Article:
When and How to Harvest Apples - Backyard Boss
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When and How to Harvest Apples

Apples are one of the most popular fruits in the world, which is no surprise considering they’re a delicious and healthy snack. But, knowing when to harvest apples is the key. If you pick too early, you’ll pick sour and hard-to-digest fruit.

Keep reading to learn when and how to pick ripe apples!

Materials Needed

Apple picking in an orchard
Image credits: lumix2004 from Pixabay

Make sure you have all the materials necessary before harvesting the fruits of your labor:

  • Ladder
  • Wooden crate or bucket
  • Knife

When Is the Best Time to Harvest?

Apple tree
Image credits: Isaac1984 via Canva

Since each apple cultivar produces fruit at different times and seasons, there is no one-size-fits-all approach to when apples are ready. Apples are usually ready to be picked early to mid-fall, but some apple trees produce apples in the summer, and others produce late in the season. Below you can find a list of popular cultivars and the season that they generally come to maturity:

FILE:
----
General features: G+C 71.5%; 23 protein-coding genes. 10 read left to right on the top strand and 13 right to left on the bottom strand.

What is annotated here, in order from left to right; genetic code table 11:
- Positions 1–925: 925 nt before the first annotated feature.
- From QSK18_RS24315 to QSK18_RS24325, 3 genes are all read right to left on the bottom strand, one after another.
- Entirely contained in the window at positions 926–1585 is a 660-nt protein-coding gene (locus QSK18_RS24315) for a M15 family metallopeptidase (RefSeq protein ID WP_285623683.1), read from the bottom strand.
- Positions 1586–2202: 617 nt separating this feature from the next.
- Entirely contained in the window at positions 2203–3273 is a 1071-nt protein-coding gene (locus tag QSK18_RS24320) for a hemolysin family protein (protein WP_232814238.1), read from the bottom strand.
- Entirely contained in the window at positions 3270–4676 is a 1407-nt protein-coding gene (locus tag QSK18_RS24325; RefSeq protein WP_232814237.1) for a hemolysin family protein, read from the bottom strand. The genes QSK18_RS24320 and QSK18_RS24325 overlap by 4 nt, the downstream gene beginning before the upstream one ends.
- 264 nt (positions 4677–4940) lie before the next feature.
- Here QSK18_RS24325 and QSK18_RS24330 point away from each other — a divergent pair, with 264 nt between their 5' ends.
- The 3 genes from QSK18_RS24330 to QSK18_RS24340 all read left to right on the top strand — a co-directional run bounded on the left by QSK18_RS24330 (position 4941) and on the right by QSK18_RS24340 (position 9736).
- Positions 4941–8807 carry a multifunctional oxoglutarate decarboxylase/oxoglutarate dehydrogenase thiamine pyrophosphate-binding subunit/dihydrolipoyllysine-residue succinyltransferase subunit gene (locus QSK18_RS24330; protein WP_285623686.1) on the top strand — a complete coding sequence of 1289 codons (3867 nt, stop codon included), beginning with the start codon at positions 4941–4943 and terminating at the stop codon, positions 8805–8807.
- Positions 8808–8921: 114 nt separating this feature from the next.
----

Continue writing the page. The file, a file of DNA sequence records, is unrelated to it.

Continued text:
• Gala– Late July to early September
  • McIntosh–  September
  • Granny Smith– October
  • Fuji– Mid-to-late October.

While immature fruit does continue to ripen off the tree, it’s a complex process to achieve at home. If you delay picking until your fruit is ripe, you’ll get larger apples, sometimes with a sweeter taste. Not ripe fruit tends to bruise easily and can rot and shrivel when placed in storage for an extended period.

On the other hand, you shouldn’t let your apples sit on the branch either, as they degrade from old-age breakdown. Picking an overripe fruit can mean picking fruit that has already passed its peak taste and texture.

How to Tell Your Apples Are Ready

teenage girl is standing in the garden with a basket full of ripe apples, the concept of picking fruit and harvest
Image credits: KlavdiyaV via Shutterstock

There are several ways to check to see if apples have reached maturity. Some are specific to the apple cultivar, such as observing color and size. In contrast, others are universal qualities of mature apples.

1. Color A-Peel

The first thing to do is observe an apple on your tree and examine its color. The apple variety will determine the color you want to see. Not all apples are red in their mature stage, so make sure you know which cultivar you have.

However, if your apples are discolored and bruised, they may be overripe.

2. “Twist and Lift”

Once you’ve examined the outside of the apple, use the “twist and lift” technique: Twist the apple and lift it. Mature apples should come right off the branch with the stem intact. If the apple doesn’t come off easily, that can indicate the apple isn’t ripe.

3. Seed and Flesh Test

Now that you’ve picked your test apple, move on to examining its inner color. Ripe apples have white, cream-colored flesh, and their seeds will have turned brown.